The knee is the largest joint in the body. Two ligaments in the front and back, the anterior cruciate ligament (ACL) and the posterior cruciate ligament (PCL), give the knee its stability. According to the American Academy of Orthopaedic Surgeons, over 6 million people and other athletes visit orthopedic physicians for knee problems each year. Gymnasts, dancers and athletes are at risk for knee ligament injury. The AAOS indicates that sports and activities which involve changing directions quickly, jumping, or slowing down while running or going downhill increase the risk of straining their ACL. You may not experience pain immediately, but a popping noise preceding swelling may indicate an injury to the ACL. A complete tear may require reconstruction. Treatment may include operative and non-operative choices, based on activity levels and type of injury.
The PCL is injured less often than the ACL. However, common injuries to the PCL ligament include a blow to the knee or hyperextension (i.e. missing a step while walking downstairs). In most cases, surgery is not necessary, unless a piece of the shinbone is pulled away with the ligament.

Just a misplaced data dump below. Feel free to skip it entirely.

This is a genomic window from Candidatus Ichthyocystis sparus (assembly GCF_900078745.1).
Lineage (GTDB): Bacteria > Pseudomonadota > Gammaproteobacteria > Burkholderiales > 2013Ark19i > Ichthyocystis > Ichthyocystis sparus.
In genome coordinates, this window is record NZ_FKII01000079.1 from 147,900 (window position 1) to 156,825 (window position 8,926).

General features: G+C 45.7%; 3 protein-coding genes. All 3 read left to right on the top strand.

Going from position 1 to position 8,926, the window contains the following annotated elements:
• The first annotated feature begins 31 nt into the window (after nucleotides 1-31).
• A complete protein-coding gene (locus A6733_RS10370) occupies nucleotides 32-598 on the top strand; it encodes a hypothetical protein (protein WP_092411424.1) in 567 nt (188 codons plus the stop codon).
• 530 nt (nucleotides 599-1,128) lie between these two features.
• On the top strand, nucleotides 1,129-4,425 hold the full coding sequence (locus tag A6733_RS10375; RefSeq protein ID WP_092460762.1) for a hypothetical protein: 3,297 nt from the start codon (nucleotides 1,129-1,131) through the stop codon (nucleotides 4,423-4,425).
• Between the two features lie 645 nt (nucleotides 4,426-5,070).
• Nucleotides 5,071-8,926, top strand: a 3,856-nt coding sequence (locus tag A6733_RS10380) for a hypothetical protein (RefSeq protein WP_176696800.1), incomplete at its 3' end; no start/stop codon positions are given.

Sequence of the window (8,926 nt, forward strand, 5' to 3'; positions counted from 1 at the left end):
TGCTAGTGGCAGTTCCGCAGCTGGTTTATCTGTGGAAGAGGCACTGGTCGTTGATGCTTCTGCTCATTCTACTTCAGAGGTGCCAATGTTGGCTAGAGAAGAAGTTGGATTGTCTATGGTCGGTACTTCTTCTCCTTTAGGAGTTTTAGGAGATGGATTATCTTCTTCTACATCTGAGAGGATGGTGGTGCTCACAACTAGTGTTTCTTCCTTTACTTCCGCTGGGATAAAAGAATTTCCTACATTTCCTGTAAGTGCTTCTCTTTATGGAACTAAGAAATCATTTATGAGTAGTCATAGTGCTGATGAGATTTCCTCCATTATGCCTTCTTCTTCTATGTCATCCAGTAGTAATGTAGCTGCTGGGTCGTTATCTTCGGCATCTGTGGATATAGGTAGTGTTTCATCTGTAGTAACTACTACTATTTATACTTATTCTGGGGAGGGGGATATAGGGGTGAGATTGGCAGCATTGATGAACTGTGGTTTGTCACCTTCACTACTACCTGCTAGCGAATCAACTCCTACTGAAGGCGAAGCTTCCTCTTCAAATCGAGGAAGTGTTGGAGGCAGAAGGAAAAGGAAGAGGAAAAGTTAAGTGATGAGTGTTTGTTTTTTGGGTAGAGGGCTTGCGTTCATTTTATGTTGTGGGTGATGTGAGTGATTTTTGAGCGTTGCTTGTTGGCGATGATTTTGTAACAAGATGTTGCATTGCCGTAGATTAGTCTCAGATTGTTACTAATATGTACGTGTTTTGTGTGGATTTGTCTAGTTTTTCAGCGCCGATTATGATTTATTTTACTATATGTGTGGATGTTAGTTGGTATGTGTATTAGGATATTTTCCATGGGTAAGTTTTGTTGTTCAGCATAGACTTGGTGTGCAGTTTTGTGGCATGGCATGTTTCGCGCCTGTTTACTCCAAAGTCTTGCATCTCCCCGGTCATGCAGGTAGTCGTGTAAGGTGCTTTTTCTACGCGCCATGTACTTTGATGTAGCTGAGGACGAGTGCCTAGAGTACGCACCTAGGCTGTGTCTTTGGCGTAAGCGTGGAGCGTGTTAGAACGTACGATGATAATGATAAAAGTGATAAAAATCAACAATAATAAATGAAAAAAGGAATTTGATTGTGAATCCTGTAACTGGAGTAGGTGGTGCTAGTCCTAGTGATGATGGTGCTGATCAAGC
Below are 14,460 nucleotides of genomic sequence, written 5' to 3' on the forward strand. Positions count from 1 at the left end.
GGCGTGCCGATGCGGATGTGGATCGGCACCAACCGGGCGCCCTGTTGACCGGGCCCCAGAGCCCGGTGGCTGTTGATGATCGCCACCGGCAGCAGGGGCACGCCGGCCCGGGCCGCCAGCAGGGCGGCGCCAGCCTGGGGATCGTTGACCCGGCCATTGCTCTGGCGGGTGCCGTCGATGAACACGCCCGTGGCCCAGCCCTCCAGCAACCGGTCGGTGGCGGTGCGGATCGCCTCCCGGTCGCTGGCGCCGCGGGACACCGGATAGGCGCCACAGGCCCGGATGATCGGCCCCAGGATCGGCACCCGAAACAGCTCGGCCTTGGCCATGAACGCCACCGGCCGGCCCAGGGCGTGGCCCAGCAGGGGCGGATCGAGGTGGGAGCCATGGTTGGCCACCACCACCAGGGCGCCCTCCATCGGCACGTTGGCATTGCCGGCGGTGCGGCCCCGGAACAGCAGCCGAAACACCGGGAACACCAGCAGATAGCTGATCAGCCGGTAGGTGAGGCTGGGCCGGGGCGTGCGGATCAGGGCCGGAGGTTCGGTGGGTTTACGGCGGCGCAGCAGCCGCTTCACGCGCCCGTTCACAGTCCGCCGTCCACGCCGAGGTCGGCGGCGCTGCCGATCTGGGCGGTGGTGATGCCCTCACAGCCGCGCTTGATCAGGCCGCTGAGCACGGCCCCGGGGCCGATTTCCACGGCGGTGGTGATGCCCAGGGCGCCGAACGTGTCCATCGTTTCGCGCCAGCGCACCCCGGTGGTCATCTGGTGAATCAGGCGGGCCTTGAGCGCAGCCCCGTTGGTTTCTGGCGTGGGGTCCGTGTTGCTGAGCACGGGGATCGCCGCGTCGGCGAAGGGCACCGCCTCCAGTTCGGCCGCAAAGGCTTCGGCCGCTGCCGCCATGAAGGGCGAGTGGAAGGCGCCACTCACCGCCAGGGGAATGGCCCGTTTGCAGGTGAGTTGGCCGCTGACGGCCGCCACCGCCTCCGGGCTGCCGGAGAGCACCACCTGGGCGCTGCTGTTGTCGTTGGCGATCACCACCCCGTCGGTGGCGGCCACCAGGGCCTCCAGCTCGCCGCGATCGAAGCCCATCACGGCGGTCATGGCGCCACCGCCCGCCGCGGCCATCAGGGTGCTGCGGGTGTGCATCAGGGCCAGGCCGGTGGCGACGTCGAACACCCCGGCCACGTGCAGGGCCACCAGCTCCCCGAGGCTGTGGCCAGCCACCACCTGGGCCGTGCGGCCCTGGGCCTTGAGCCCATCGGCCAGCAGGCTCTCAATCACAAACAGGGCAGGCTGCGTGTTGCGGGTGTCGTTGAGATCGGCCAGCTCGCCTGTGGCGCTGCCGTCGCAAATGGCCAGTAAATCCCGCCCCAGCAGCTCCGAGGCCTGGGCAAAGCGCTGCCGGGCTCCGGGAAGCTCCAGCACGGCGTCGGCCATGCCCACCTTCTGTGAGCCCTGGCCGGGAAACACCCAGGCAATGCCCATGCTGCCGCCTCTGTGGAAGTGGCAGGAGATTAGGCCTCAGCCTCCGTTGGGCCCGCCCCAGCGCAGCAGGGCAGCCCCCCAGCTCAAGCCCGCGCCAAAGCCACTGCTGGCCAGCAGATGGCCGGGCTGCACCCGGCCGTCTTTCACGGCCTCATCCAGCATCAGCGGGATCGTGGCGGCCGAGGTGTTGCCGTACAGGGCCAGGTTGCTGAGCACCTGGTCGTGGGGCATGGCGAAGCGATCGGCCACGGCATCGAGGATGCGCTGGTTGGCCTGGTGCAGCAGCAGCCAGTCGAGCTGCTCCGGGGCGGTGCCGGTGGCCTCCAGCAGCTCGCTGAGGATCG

Meniscal tears stem from sports-related injuries or even from seemingly innocuous activities such as squatting. Athletes who play football, basketball, and tennis are especially prone to meniscus tears. The type of movement that most often causes meniscal injury is one in which the foot is firmly planted on the ground while the knee is twisted. Shoes with cleats often contribute to this type of injury by anchoring the lower leg into the ground and preventing it from moving with the knee.
Disclaimer: If you are viewing in Internet Explorer 8 or older you may need to update your browser by Clicking here.